The Dallas City Council voted to amend the definition of the term “spouse.” The IRS ruling that went into effect on Jan. 1 requiring all pension funds to treat same-sex married couples equally required benefits be offered to anyone who retired, as of the United States v Windsor decision in June 2013. The Dallas rule change allows anyone who was married at retirement to apply for those equal benefits.

Retiree Frances Pieters left Dallas City Hall and headed directly to the the Employee Retirement Fund office at Plaza of the Americas to submit her request for funds. Pieters retired before Windsor but was married before her retirement date.

The Dallas Police Department and Dallas Fire and Rescue have a separate pension fund. That board last week refused to come into compliance with IRS regulations, which puts the fund in jeopardy of losing its tax-exempt status. In addition, it means a surviving spouse of a fallen police officer or firefighter would not receive benefits.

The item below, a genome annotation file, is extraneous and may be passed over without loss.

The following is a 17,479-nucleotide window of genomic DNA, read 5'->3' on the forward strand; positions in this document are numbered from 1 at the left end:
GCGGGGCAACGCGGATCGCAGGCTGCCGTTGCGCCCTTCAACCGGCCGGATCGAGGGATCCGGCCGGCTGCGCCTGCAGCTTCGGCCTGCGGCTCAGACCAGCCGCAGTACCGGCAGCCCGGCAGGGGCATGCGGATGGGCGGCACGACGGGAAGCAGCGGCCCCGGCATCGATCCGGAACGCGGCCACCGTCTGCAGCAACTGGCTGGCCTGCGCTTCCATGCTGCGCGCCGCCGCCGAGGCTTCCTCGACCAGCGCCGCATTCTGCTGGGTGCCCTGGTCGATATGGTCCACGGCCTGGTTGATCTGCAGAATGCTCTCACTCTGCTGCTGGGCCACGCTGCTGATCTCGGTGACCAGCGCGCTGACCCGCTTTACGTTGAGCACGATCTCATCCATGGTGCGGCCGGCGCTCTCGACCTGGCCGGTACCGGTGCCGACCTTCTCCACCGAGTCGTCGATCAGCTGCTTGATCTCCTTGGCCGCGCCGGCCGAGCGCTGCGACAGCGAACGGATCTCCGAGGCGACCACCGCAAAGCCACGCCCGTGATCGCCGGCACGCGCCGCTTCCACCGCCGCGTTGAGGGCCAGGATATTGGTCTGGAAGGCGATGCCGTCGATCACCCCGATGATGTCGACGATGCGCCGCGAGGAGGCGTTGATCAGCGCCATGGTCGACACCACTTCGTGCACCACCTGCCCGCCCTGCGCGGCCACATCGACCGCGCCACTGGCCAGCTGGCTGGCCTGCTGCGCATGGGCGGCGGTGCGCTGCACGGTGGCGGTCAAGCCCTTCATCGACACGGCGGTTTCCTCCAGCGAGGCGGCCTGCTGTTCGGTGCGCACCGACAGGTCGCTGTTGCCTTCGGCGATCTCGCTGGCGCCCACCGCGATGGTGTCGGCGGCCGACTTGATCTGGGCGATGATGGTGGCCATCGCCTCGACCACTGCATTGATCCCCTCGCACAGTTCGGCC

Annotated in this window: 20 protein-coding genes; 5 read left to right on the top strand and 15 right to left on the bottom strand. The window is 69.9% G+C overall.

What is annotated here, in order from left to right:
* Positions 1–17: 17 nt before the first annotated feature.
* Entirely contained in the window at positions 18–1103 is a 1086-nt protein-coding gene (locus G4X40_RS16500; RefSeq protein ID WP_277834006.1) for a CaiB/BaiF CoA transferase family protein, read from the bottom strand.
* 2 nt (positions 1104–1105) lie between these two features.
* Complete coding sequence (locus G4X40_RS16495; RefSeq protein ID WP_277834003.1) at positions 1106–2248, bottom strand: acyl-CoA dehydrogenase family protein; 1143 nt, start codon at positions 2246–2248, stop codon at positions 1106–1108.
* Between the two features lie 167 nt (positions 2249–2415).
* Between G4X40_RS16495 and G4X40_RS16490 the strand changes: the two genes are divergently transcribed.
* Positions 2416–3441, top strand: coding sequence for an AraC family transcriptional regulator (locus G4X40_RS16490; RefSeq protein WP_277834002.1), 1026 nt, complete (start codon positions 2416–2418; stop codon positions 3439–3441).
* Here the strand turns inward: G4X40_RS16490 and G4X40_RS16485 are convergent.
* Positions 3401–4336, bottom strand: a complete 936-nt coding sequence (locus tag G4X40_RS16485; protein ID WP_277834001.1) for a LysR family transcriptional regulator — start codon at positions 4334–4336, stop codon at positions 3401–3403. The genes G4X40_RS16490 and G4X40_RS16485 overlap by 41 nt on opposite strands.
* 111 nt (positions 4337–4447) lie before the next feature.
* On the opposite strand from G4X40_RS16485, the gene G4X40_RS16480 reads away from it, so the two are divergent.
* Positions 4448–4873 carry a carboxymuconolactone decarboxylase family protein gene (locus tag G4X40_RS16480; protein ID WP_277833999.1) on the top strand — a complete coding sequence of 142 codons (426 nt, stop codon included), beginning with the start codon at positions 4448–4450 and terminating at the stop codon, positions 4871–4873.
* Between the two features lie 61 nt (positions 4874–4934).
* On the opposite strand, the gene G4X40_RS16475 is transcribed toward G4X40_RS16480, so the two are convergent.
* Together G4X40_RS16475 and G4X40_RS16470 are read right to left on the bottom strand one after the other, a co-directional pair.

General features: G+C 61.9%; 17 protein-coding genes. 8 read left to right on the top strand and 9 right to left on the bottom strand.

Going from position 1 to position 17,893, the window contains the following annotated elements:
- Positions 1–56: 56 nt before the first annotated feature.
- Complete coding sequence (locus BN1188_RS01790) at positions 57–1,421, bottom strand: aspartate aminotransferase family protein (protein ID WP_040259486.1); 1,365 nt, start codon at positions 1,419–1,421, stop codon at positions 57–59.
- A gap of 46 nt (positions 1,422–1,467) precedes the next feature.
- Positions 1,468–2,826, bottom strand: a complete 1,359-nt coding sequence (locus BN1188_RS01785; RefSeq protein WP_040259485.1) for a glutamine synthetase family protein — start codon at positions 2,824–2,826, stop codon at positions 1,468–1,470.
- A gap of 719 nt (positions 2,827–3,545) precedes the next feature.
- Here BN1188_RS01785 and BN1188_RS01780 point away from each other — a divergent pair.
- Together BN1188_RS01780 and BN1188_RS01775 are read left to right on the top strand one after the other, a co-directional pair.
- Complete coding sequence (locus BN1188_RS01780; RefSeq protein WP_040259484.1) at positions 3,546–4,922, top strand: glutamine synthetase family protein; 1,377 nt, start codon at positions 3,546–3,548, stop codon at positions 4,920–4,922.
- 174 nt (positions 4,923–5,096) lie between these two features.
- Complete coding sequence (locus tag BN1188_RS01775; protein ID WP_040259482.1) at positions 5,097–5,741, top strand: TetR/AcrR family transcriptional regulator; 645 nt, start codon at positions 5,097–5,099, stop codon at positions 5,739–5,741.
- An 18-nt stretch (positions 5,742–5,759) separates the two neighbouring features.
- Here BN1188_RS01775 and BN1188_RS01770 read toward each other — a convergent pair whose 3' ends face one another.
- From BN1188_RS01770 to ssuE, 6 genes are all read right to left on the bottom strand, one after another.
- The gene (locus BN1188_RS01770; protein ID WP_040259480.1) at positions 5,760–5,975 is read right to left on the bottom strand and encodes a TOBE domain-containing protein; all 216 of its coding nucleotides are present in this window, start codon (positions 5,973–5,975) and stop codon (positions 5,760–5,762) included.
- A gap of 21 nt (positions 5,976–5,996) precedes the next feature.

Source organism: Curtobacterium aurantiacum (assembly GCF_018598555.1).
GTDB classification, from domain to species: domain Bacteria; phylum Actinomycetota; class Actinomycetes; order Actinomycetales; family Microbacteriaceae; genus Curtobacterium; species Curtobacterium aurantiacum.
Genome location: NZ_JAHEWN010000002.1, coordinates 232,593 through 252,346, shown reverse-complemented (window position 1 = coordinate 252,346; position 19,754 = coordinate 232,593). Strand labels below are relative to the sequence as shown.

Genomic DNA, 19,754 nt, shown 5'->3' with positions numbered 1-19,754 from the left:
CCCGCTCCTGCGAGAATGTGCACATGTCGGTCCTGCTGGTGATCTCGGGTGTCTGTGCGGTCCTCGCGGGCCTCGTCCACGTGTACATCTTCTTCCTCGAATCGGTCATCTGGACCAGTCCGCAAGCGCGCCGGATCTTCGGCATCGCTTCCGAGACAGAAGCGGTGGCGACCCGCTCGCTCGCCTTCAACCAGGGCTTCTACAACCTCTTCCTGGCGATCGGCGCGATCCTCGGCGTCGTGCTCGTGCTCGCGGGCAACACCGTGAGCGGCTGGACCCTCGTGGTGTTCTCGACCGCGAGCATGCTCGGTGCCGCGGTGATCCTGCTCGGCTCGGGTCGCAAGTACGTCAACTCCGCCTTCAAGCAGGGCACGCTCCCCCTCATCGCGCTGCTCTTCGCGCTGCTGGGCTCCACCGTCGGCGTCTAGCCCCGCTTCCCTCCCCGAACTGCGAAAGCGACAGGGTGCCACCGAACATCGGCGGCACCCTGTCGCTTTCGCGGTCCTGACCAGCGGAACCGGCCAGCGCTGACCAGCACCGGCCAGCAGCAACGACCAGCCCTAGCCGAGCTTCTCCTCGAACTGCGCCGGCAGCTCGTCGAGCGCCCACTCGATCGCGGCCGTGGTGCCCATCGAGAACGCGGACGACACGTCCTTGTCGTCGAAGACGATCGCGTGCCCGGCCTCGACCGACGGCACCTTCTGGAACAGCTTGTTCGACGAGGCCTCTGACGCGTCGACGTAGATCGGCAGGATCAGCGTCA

BREAKING NEWS: 2nd Texas judge strikes down marriage ban

Posted on 17 Feb 2015 at 5:10pm
Judge Herman

Judge Guy Herman

Less than a week after plaintiffs in the federal lawsuit challenging Texas’ ban on marriage equality asked the Fifth Circuit Court of Appeals to lift the stay on U.S. District Judge Orlando Garcia’s February 2013 ruling striking down the marriage ban, Travis County Probate Judge Guy Herman ruled today (Tuesday, Feb. 17) that the Texas ban is unconstitutional.

Travis County will not, however, begin issuing marriage licenses to same-sex couples, at least not immediately, according to the Austin American-Statesman.

Herman’s ruling came as part of an estate fight in which Austin resident Sonemaly Phrasavath is seeking to have her eight-year relationship to Stella Powell designated as a common-law marriage. Powell died last summer of colon cancer.

Travis County Clerk Dana DeBeauvoir, who has said previously that she is ready to begin issuing marriage licenses to same-sex couples as soon as the courts will allow, said today she will meet with Herman and county lawyers to “find out if there is anything I can do. Right now, I think it’s no, but we are checking.” DeBeauvoir told the Austin newspaper.